August 2023
Volume 23, Issue 9
Open Access
Vision Sciences Society Annual Meeting Abstract  |   August 2023
When is it helpful to forget? Comparing the effects of forgetting on visual and auditory perceptual decisions
Author Affiliations & Notes
  • Malinda McPherson
    University of California, San Diego
  • Timothy Brady
  • Footnotes
    Acknowledgements  BCS-1653457
Journal of Vision August 2023, Vol.23, 5566. doi:https://doi.org/10.1167/jov.23.9.5566
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      Malinda McPherson, Timothy Brady; When is it helpful to forget? Comparing the effects of forgetting on visual and auditory perceptual decisions. Journal of Vision 2023;23(9):5566. https://doi.org/10.1167/jov.23.9.5566.

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      © ARVO (1962-2015); The Authors (2016-present)

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Abstract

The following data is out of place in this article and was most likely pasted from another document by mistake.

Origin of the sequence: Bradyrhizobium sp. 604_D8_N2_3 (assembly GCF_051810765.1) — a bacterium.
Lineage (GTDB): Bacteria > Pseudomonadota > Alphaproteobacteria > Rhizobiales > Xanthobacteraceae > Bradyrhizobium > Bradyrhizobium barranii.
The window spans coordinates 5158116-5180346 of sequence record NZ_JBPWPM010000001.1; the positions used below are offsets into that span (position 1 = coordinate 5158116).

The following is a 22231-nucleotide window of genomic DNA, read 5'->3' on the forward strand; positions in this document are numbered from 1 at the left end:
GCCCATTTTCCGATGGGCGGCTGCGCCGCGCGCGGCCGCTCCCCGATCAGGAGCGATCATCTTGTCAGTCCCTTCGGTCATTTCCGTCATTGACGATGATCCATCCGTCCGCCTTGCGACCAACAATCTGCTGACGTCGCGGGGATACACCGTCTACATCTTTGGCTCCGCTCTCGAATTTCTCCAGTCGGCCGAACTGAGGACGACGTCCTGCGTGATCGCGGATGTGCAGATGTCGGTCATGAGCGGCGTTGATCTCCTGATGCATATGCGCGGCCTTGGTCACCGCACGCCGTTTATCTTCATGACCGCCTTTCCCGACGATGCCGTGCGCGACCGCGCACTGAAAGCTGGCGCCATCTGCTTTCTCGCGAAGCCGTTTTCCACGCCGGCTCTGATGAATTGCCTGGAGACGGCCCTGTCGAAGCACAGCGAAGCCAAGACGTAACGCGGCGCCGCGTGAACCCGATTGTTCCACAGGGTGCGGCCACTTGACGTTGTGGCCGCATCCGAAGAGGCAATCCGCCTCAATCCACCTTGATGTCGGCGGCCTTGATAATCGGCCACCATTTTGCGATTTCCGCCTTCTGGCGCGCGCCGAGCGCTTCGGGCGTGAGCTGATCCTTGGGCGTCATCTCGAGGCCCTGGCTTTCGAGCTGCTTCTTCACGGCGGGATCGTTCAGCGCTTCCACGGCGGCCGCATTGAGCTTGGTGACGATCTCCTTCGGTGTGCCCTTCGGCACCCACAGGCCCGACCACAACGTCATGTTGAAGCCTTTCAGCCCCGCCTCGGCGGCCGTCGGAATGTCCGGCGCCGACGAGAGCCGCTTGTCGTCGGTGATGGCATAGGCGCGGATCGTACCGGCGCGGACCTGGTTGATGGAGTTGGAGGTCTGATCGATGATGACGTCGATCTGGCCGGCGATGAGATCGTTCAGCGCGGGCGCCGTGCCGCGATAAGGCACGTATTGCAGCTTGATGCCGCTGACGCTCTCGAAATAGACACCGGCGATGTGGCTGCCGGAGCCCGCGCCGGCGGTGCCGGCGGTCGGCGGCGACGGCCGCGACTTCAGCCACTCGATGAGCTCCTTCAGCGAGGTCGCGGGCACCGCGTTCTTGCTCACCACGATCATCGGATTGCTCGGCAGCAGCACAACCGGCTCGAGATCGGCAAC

We often need to make judgments about one feature of a stimulus amid variation across other features. For example, in vision, the shape of objects must be estimated despite changes in orientation or lighting. In hearing listeners face a similar challenge when discriminating changes in pitch amid variations in timbre, as when hearing melodies played across different instruments. Previous results have suggested that listeners are influenced by irrelevant changes in timbre when asked to discriminate the pitch of two tones. However, timbre does not appear to be retained in memory as robustly as pitch, so adding a memory delay decreases this bias. This leads to a counter-intuitive performance improvement across a delay (McPherson & McDermott, 2022). Here we tested whether similar effects are observed for vision. Participants (N=91) completed a shape discrimination task. On each trial, participants were presented with two shapes from a continuous shape space (Li et al. 2020) for 200ms each and were asked whether the two shapes were the same or different. The color of the shapes could either be the same or different, and shapes were either presented in series or with a 2000ms delay between onsets. Our hypothesis was that interference from task-irrelevant color changes would decrease across a delay. However, we found that changes in color were similarly likely to bias participants to report changes in shape regardless of delay (no interaction between delay and color: F(1,90)=1.59, p=0.21). In the case of shape/color stimuli with a shape discrimination task, it appears that task-irrelevant color information is retained across a delay, and continues to interfere with shape discrimination. Overall, this raises questions about the similarity of memory representations across vision and audition. It also suggests limits on the invariance of visual object representations to changes in task-irrelevant features, which commonly occur in real life.

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